Service dog training

Shelter dog is in training to be a service canine to a woman with a heart condition and back and leg problems.
By David Dickson

Best Friends has been a fantastic training ground for the dogs in the Search and Service program ever since the program began. There are lots of wilderness areas in which to practice rescue runs, all sorts of smells to sift through while finding target people, and on and on. Given all these benefits, though, there is one aspect about the Sanctuary as a training ground that can be challenging.

Bollinger training to be a service dog

On occasion, the dogs’ training routine requires them to practice being invisible in a crowd. Well folks, there has never been a group of people on Sanctuary soil — staff or otherwise — who could possibly ignore a dog so charming as Bollinger! The people who come to the Sanctuary have a tendency to be a bit "Over-the-top smushy with the animals," jokes Best Friends animal behavior consultant Sherry Woodard. (Not that that’s a bad thing!) It’s funny to watch in action. Even when Bollinger wears a vest that says "Please don’t pet me," he is still mobbed with kisses wherever he strolls. Ah, yes. The burden of being irresistibly cute. No worries, though, he is equal to the task.

Bollinger is training to be a service dog. The work of a service dog is almost a polar opposite from that of a search and rescue dog. For one thing, the temperament required for the two jobs is as different as oil and water. Search and rescue dogs need to be extremely high energy and so obsessed with play time they can’t hardly sleep at night for anticipation of the next day. Service dogs, on the other hand, should be calm and collected. They need to be gentle, patient, and willing to stand still and watch the world drift by as long as necessary.

Dog with a calm, relaxed temperament

For Bollinger, playing fetch about four or five times is all he cares to do. His life moves at a slower pace. Though he’s barely a year old and fit as a fiddle, you’d probably suspect him to be much older based on his laid-back nature.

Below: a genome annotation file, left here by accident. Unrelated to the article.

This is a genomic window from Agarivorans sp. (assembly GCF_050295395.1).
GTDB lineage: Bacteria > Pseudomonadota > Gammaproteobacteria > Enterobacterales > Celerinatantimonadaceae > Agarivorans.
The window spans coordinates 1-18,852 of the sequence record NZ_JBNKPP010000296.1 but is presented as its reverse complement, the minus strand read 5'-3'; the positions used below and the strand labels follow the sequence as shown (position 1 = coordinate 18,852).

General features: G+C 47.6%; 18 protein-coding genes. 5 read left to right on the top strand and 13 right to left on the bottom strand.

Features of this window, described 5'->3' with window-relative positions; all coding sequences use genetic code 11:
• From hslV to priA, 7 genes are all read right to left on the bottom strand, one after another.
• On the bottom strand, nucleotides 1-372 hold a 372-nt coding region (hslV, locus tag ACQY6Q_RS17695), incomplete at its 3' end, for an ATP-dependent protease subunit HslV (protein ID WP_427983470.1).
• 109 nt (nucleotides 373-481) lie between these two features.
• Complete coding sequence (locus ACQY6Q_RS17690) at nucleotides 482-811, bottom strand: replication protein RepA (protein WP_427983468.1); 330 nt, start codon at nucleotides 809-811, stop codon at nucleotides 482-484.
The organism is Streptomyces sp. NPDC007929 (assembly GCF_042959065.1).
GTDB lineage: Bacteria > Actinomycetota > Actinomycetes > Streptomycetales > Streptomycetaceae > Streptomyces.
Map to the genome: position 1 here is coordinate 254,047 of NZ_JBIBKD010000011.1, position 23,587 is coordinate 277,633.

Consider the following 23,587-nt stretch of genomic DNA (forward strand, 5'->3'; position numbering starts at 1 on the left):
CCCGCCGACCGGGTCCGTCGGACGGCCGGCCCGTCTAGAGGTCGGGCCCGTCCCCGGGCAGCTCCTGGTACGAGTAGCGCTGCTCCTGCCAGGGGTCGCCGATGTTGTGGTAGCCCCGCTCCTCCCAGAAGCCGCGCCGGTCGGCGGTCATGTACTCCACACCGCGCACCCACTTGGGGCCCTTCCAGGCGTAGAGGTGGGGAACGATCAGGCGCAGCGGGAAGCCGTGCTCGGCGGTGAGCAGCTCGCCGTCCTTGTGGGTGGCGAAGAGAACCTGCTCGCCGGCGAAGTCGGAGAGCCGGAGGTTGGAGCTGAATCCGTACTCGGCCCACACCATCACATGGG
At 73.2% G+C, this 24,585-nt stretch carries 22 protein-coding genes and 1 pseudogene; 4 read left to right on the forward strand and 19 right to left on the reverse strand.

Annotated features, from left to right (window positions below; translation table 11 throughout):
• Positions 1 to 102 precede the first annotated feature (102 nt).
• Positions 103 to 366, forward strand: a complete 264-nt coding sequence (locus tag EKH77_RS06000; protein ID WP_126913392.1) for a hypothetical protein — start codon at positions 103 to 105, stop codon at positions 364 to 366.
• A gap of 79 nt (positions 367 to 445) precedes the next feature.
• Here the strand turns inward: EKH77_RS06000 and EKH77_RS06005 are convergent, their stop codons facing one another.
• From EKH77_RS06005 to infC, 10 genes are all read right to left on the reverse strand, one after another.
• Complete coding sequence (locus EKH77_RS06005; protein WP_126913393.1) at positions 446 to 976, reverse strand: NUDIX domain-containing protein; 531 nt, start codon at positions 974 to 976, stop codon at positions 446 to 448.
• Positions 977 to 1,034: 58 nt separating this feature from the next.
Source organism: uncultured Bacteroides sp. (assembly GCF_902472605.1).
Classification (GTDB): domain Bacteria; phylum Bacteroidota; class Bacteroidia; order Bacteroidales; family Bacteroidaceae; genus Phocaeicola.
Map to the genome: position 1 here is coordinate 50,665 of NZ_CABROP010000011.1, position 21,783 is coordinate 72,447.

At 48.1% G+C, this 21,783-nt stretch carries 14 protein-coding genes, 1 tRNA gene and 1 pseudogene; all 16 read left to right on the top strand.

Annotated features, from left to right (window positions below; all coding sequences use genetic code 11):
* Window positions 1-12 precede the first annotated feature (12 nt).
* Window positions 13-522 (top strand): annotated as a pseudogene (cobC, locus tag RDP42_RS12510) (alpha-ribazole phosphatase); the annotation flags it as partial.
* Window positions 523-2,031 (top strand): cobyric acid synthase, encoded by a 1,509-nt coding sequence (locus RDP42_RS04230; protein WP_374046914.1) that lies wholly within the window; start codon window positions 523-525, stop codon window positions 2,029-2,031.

Bollinger likes to reason things out, not merely act on first instincts. In short, he’s the perfect dog for service work. "He loves everybody," says Sherry. And yes, Bollinger is capable of ignoring a crowd when called for. This is so important because service dogs can’t be allowed to rush over and greet strangers at every turn. Bollinger gets the concept and has been sailing through his training in all other areas as well, such as mobility-assisting exercises and retrieves.

Woman with medical issues needs service canine

In fact, he has already been lined up with a family. A woman from Las Vegas, Nevada who suffers from back and leg problems, along with a heart condition, contacted Best Friends looking for a service dog. Bollinger was the perfect combination: tall, strong, loving, and gentle, among other things. He’s another shining example of how ideal dogs for search and rescue work, or service work, can be found in shelters and rescues everywhere. (PS: Updates to follow when he heads to his new home!)

Until Bollinger can join his new family, he has plenty of training to do. The thing about working dogs is that they always need to keep up on their skills. Whether that means finding people in the wilderness on a regular basis or, in Bollinger’s case, working on ignoring the universe when his harness is in place, they need to keep those skills sharp. So, if you happen to be visiting the Sanctuary and try giving a big smooch to the handsome dog in the harness, don’t feel snubbed if he doesn’t pay you any attention. He’s just practicing being brilliant.

Adopt a dog from Best Friends Animal Sanctuary.

Photos by Molly Wald

Caring for Pets